Tuesday, May 8, 2007

Lateral Hiring in Legal History

Updated/corrected (5/9)
This information about lateral hiring in legal history is derived largely from the data on overall lateral hiring in legal education at Concurring Opinions. It is harder to find information about lateral moves by legal historians in history departments. This list may be incomplete. If you spot errors or omissions, please post a comment or e-mail me. I'll post an update of entry-level data soon.

What follows is a list of schools that have hired legal historians, followed by the historians and their current (or former) schools. All programs listed are law schools, unless otherwise indicated. If I didn't know a scholar from legal history circles, I included them if their bio listed legal history as a research and teaching field. (If I included someone erroneously, please correct me.)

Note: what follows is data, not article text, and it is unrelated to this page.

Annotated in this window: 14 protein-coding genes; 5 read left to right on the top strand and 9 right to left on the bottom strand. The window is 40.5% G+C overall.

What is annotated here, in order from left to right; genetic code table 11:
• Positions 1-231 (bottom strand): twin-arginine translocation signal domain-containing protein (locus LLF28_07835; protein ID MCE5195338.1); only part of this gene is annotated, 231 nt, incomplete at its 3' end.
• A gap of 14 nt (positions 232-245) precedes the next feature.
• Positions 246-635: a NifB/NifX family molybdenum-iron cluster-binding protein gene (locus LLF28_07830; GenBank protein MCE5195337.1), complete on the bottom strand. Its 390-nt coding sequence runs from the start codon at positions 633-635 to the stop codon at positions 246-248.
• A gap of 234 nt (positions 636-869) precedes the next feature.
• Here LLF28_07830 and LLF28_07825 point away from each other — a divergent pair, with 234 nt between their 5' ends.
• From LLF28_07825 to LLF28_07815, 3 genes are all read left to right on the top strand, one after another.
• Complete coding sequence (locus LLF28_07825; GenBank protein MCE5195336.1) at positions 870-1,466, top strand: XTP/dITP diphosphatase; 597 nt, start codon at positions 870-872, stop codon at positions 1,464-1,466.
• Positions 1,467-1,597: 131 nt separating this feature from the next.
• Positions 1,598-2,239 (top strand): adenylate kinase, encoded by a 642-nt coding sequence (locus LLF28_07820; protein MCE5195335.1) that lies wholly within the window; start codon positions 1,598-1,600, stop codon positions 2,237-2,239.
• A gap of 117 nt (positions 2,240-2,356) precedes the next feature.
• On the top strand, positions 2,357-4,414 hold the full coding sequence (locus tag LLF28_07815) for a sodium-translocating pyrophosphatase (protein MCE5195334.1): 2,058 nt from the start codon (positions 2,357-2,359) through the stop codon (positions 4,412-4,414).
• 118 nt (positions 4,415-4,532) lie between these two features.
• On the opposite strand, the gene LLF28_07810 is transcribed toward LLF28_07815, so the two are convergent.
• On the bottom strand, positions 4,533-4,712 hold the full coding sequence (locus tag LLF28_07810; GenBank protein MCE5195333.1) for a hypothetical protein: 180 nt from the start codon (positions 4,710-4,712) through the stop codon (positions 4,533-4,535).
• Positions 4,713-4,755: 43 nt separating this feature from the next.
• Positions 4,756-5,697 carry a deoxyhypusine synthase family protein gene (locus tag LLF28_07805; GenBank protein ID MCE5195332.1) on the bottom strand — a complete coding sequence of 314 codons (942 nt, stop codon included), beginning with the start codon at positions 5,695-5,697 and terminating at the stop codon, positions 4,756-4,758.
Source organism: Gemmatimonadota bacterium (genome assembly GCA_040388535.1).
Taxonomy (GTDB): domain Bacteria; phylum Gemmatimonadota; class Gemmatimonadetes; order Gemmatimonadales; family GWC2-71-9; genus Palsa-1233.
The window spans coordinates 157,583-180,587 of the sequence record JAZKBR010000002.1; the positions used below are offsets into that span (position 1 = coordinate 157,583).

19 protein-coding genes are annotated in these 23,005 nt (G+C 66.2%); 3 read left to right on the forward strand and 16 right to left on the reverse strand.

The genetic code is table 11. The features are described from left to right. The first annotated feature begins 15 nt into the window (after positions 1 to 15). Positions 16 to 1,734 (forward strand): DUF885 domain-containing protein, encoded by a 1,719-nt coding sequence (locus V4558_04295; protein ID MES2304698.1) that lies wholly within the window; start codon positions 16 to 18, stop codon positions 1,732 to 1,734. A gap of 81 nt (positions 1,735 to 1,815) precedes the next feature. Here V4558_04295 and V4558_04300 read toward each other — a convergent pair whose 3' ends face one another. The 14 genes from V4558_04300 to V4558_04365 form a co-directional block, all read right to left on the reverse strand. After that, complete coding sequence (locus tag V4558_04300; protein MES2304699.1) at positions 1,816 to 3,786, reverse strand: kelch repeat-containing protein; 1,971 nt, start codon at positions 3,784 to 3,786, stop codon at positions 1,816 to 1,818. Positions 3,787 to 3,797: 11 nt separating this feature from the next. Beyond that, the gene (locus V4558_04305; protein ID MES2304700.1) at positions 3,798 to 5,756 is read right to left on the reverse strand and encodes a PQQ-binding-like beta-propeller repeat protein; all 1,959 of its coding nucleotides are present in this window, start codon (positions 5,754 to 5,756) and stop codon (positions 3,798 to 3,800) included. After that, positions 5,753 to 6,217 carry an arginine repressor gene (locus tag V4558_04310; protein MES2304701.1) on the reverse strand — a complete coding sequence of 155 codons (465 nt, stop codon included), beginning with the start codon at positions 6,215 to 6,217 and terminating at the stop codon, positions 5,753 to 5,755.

Lateral Moves

Susanna Blumenthal from Michigan.
Thomas Gallanis from Washington and Lee.

Ed Larson from Georgia.

Tayyab Mahmud from John Marshall (Chicago).
Andrew Siegel from South Carolina.

Washington University (St. Louis)
Law School: Adrienne Davis from North Carolina
Department of History: Elizabeth Borgwardt from Utah

There was much visiting by legal historians this year, and I know of at least two offers outstanding for lateral moves. Perhaps more are in the works. I will update this when more info comes in. The more high-profile visits this year have been:

Visits (2006-07)

at Harvard:
Reva Siegel, Yale
Daniel Coquillette, Boston College (regularly teaches at HLS)

at Yale:
Stuart Banner, UCLA
Michael Klarman, Virginia
William LaPiana, New York Law School

at Columbia AND NYU:
James Whitman, Yale

Some top schools had no legal history visitors (e.g.Virginia, which seems stronger than ever after hiring Tomiko Brown-Nagin last year, and Chicago).

From this year's moves and visits, put together with the entry level data, while the overall number of new hires, lateral moves and visits is not large, the field seems to be both robust and broad, with movement of scholars at a variety of schools.